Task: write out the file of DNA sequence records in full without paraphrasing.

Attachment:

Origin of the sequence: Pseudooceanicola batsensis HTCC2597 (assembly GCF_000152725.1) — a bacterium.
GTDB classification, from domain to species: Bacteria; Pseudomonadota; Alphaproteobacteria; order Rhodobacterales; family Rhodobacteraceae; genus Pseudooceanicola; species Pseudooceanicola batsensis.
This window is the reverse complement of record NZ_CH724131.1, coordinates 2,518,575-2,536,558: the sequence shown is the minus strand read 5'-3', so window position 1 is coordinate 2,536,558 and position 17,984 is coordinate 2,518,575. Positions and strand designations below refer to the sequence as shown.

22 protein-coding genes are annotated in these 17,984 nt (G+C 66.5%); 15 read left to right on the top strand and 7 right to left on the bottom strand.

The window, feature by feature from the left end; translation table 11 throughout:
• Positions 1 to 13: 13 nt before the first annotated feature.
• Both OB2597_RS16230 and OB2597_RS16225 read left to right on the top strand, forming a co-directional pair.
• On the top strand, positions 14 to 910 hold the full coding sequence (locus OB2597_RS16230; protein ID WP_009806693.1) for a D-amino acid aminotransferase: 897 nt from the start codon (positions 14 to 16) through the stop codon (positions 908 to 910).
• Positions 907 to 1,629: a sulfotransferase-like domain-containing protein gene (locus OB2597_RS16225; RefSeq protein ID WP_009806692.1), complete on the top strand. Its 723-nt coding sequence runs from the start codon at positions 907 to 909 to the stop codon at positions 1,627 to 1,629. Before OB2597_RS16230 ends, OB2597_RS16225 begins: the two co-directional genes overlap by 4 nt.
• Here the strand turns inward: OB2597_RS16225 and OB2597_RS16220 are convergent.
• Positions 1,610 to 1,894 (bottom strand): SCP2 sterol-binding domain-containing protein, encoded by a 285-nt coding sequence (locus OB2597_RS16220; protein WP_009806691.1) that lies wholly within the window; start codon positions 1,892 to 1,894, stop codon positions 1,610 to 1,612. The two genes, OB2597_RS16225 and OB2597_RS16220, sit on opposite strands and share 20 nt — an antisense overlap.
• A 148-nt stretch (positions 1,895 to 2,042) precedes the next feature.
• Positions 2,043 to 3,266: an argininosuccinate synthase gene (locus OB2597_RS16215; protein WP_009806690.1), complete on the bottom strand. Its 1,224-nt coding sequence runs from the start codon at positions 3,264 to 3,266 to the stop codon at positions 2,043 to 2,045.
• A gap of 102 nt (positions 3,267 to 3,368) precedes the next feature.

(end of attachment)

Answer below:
Origin of the sequence: Pseudooceanicola batsensis HTCC2597 (assembly GCF_000152725.1) — a bacterium.
GTDB classification, from domain to species: Bacteria; Pseudomonadota; Alphaproteobacteria; order Rhodobacterales; family Rhodobacteraceae; genus Pseudooceanicola; species Pseudooceanicola batsensis.
This window is the reverse complement of record NZ_CH724131.1, coordinates 2,518,575-2,536,558: the sequence shown is the minus strand read 5'-3', so window position 1 is coordinate 2,536,558 and position 17,984 is coordinate 2,518,575. Positions and strand designations below refer to the sequence as shown.

22 protein-coding genes are annotated in these 17,984 nt (G+C 66.5%); 15 read left to right on the top strand and 7 right to left on the bottom strand.

The window, feature by feature from the left end; translation table 11 throughout:
• Positions 1 to 13: 13 nt before the first annotated feature.
• Both OB2597_RS16230 and OB2597_RS16225 read left to right on the top strand, forming a co-directional pair.
• On the top strand, positions 14 to 910 hold the full coding sequence (locus OB2597_RS16230; protein ID WP_009806693.1) for a D-amino acid aminotransferase: 897 nt from the start codon (positions 14 to 16) through the stop codon (positions 908 to 910).
• Positions 907 to 1,629: a sulfotransferase-like domain-containing protein gene (locus OB2597_RS16225; RefSeq protein ID WP_009806692.1), complete on the top strand. Its 723-nt coding sequence runs from the start codon at positions 907 to 909 to the stop codon at positions 1,627 to 1,629. Before OB2597_RS16230 ends, OB2597_RS16225 begins: the two co-directional genes overlap by 4 nt.
• Here the strand turns inward: OB2597_RS16225 and OB2597_RS16220 are convergent.
• Positions 1,610 to 1,894 (bottom strand): SCP2 sterol-binding domain-containing protein, encoded by a 285-nt coding sequence (locus OB2597_RS16220; protein WP_009806691.1) that lies wholly within the window; start codon positions 1,892 to 1,894, stop codon positions 1,610 to 1,612. The two genes, OB2597_RS16225 and OB2597_RS16220, sit on opposite strands and share 20 nt — an antisense overlap.
• A 148-nt stretch (positions 1,895 to 2,042) precedes the next feature.
• Positions 2,043 to 3,266: an argininosuccinate synthase gene (locus OB2597_RS16215; protein WP_009806690.1), complete on the bottom strand. Its 1,224-nt coding sequence runs from the start codon at positions 3,264 to 3,266 to the stop codon at positions 2,043 to 2,045.
• A gap of 102 nt (positions 3,267 to 3,368) precedes the next feature.